The Golden Compass is a fast-paced, action packed fantasy story that I feel like everyone in the world has read before me. If you’re one of the last to read it as I am, here’s what you need to know: Lyra is an orphan living at Jordan college who has a penchant for mischief and lying her way out of,,, well, everything. One day she decides to sneak into the chambers of the college’s council, only men allowed. She just meant to see the room, but gets trapped in there and is forced to hide in an armoire. From there, she hears about something called Dust and hears about “severed children,” though they look quite whole to her. At the same time Lyra learns all of this information, several children go missing in the area, including Lyra’s best friend Roger. These events set in motion a path that leads Lyra north, where she meets new friends and foes, and fights to get her friend back while also trying to get to the bottom of the Dust mystery.
This book has a LOT going on. That up there is the most bare bones plot information, but I didn’t want to spoil any of the major plot points. This is a story with a lot of layers. This is a story of Lyra coming of age and learning the burdens of adulthood. This is a story about adults trying to fix their mistakes through children. This is a story about religious zealotry. This is a story about a talking polar bear. Ok, maybe it’s not *about* him, but he is awesome and deserves his own mention. There are so many plots and themes floating around here, but Pullmans brings them together beautifully.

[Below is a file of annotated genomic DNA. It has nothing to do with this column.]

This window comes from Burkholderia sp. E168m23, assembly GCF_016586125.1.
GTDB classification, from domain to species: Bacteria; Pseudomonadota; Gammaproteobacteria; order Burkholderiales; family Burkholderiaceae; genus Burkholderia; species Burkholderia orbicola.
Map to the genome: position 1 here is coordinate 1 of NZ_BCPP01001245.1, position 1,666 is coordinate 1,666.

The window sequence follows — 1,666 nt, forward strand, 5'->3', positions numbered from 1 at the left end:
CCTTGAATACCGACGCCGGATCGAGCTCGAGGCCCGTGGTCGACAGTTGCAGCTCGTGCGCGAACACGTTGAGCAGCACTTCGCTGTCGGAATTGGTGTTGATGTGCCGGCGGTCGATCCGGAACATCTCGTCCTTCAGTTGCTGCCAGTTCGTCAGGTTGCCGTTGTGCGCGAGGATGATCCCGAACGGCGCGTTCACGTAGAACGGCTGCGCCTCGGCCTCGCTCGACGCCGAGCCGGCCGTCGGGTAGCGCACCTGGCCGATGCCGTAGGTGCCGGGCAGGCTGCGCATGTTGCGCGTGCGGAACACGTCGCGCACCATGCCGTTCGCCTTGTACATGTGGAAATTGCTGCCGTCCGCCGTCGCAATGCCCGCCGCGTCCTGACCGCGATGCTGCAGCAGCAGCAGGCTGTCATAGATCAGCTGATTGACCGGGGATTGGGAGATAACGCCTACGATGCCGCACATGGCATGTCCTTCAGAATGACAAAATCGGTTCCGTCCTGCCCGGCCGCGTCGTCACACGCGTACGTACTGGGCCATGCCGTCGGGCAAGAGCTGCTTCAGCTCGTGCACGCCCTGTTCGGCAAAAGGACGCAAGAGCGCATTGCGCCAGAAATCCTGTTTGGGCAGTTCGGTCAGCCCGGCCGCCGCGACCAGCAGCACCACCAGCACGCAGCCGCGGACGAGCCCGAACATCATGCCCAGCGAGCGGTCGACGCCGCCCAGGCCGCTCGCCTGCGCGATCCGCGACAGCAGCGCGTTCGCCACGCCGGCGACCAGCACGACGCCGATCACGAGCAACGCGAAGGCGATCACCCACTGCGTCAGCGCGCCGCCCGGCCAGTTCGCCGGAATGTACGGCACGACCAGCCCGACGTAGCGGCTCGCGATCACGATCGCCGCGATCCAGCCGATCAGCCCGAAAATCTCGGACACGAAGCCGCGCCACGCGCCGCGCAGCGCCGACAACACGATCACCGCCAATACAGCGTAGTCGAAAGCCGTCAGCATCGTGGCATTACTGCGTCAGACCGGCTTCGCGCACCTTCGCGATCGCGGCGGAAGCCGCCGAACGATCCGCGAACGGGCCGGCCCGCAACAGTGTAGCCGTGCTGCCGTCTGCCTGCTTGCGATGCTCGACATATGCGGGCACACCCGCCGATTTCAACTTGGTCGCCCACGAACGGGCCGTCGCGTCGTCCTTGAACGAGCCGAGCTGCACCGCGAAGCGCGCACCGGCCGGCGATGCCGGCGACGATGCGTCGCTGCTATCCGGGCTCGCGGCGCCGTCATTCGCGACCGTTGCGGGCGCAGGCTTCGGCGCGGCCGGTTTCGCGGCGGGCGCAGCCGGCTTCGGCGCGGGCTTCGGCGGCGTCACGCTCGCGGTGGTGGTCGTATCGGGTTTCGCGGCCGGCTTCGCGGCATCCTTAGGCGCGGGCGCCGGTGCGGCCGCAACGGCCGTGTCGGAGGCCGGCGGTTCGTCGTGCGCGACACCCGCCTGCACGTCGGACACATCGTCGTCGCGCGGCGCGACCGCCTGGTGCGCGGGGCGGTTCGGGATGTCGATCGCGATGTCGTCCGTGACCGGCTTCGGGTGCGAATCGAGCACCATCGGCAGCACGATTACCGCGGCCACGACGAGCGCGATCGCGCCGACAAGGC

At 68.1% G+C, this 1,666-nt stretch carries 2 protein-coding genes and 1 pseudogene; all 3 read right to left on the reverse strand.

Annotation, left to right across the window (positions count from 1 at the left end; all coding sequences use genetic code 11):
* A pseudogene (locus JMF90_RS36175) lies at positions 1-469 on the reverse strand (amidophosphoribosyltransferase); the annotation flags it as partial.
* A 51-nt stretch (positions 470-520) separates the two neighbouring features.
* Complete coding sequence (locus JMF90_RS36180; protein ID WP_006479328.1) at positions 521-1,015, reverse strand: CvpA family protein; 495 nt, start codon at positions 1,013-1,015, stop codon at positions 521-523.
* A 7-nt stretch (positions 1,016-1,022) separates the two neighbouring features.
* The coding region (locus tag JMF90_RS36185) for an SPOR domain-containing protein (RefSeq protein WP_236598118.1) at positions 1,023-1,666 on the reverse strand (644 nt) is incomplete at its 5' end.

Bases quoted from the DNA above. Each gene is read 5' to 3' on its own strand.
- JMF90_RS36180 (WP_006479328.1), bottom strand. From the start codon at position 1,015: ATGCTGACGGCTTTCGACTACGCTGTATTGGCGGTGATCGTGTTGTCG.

Lyra is an incredibly engaging protagonist who is both funny and sweet in her innocence. Her lies are extraordinary and I found myself grinning at the tales she told her peers, because who doesn’t remember such situations from their own youth? For the record, I would have been one of the captivated audience members. Such a gullible kid. Anyway, I digress. Lyra is an exceptional character, and even though this is a fantasy story, so many of the aspects of her growing up are universal. This is a really excellent book and I feel like I’m not doing it justice with my rambling, but bottom line: you should read it if you haven’t, there’s something here for everyone.